Ohio Voters Support Fracking and Tax Levies to Restore Services

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A recent survey in Ohio finds public support for fracking, a controversial process of using high-pressure water and chemicals underground to extract oil and natural gas from shale, and voters there want to use revenues levied on fracking to restore services such as law enforcement and schools that were reduced by state cutbacks to local governments.

The latest quarterly Ohio Omnibus Survey by Fallon Research found that a plurality of 47 percent of Ohio voters supported fracking to meet energy needs in Ohio, and 32 percent opposed it. More than one fifth, 21 percent, were unsure, which could indicate ambivalence given that 64 percent of voters say they are nor very or somewhat familiar with fracking.

A sizeable majority of 57 percent of voters, asked how revenues from taxes levied on fracking should be spent, said the new funds should restore services such as law enforcement and schools that suffered state and local budget cutbacks.  This view was chosen by a plurality of Republicans (42 percent), as well as majorities of Democrats (68 percent) and independents or voters of other minor parties (58 percent).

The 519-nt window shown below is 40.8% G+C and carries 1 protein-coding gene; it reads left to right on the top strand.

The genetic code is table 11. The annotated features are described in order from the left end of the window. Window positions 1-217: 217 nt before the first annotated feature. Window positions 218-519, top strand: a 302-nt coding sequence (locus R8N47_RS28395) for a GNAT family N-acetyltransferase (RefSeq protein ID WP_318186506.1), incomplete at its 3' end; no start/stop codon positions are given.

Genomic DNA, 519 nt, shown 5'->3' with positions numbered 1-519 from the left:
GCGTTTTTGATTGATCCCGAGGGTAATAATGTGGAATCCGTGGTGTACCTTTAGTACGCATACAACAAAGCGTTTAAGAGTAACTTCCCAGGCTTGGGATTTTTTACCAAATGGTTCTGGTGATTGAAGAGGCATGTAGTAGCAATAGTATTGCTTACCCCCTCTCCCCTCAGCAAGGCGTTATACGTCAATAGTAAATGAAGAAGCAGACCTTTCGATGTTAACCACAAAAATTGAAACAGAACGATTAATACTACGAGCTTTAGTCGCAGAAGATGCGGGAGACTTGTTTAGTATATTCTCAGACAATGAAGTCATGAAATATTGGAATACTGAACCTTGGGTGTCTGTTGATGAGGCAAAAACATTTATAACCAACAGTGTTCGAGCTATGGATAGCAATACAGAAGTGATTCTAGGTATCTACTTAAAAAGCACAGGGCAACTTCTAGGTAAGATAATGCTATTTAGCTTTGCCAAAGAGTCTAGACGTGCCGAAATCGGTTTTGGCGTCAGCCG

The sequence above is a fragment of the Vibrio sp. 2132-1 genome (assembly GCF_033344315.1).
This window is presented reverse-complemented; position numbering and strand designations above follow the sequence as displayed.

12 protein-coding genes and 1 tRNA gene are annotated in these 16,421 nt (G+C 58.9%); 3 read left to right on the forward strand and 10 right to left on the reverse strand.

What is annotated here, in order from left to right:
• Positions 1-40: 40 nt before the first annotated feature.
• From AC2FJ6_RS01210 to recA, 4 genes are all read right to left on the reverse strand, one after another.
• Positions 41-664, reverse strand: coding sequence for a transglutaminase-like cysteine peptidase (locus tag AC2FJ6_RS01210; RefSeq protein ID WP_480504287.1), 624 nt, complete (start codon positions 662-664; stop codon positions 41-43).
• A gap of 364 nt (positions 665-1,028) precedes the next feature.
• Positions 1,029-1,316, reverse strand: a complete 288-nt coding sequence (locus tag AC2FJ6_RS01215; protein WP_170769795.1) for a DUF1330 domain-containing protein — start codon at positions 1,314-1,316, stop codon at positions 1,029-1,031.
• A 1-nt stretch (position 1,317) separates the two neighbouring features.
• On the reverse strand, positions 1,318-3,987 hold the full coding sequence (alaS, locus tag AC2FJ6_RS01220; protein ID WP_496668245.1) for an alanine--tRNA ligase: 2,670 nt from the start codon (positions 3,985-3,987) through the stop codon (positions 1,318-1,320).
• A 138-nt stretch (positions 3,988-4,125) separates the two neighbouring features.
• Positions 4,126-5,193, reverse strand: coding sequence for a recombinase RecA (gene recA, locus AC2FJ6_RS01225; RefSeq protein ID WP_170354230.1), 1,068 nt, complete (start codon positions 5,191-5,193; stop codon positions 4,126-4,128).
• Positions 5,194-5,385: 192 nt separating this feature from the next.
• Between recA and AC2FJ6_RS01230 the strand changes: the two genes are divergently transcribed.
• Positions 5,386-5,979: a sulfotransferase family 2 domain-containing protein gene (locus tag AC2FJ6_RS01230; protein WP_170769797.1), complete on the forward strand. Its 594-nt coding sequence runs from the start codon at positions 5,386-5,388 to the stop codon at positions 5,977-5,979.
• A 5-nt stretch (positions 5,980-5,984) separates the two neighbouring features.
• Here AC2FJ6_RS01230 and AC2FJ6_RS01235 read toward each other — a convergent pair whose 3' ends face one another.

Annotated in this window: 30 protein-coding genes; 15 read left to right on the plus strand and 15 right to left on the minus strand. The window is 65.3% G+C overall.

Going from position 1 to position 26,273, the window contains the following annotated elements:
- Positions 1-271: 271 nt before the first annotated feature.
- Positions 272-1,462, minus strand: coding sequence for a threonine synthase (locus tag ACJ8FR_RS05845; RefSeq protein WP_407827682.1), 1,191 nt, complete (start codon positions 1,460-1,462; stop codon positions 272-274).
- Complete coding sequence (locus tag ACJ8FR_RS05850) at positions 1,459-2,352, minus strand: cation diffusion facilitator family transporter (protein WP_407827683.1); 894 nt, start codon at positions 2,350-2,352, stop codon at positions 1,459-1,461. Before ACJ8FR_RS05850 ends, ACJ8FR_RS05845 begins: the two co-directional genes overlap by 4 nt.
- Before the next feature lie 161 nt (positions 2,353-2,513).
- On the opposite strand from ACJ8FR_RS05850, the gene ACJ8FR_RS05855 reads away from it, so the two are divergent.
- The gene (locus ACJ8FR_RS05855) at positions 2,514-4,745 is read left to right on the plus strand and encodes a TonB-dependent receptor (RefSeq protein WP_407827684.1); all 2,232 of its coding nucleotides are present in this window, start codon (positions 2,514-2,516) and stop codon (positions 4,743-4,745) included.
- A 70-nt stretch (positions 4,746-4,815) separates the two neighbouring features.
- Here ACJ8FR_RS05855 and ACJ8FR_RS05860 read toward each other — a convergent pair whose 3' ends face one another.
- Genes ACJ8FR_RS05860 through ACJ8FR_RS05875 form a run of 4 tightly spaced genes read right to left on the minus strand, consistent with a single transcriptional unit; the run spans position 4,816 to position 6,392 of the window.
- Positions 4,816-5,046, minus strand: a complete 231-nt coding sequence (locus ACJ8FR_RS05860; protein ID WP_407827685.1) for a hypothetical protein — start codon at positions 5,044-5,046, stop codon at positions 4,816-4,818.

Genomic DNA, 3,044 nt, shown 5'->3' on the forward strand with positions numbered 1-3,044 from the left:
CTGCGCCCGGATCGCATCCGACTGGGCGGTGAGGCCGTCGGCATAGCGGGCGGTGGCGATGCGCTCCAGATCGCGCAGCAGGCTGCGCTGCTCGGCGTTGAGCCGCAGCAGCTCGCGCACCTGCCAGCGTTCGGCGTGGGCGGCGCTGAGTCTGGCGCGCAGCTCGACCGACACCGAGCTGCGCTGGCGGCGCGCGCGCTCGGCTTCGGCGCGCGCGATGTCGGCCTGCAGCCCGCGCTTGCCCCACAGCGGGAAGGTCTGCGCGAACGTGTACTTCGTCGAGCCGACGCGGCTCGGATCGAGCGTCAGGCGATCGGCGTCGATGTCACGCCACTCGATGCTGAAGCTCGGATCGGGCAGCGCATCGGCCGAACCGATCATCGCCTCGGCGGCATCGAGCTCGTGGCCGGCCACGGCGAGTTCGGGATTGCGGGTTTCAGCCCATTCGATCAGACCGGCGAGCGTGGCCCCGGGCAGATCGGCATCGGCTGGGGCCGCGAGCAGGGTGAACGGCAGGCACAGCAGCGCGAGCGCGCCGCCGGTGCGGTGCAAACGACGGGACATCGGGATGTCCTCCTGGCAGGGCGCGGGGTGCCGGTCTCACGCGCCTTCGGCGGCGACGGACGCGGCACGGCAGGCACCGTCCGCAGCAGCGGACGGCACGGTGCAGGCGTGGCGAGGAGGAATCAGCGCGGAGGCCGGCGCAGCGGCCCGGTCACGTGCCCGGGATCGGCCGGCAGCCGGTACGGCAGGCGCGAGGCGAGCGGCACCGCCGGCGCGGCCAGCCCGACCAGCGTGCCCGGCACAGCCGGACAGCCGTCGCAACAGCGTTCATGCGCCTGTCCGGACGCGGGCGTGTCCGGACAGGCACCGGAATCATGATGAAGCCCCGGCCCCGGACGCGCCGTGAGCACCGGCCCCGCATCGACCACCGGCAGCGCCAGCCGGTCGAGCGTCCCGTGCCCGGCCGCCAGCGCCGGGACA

Restoring spending cuts was chosen over other uses, including the current plan to reduce state income taxes, which garnered support from just 21 percent of users, or building up the state’s rainy day fund, which was chosen by 11 percent.

Despite the modest level of support for fracking and high familiarity with it, Ohioans still may have some misgivings. While a plurality of 48 percent see the process of fracking as very or somewhat safe, 32 percent said it is not very or at all safe and 20 percent were unsure. Generally younger voters (47 percent of 18-29-year-olds) saw fracking at not very or at all safe, while 53 percent of those 60 or older rated it as very or somewhat safe.

The wording of the question was: “There is a method known as ‘fracking’, which is a process of using compressed chemicals and water top break up shale deposits, in order to extract natural gas and oil from them. Do you support or oppose using fracking to meet energy and electricity needs of residences and businesses in Ohio?”

Paul Fallon is a public opinion researcher, political pollster and advisor for corporations, levy committees, interest groups, political candidates and public organizations. He also conducts customer, member, contributor and citizen satisfaction studies for government agencies, industry and labor groups. More details are available on www.fallonresearch.com

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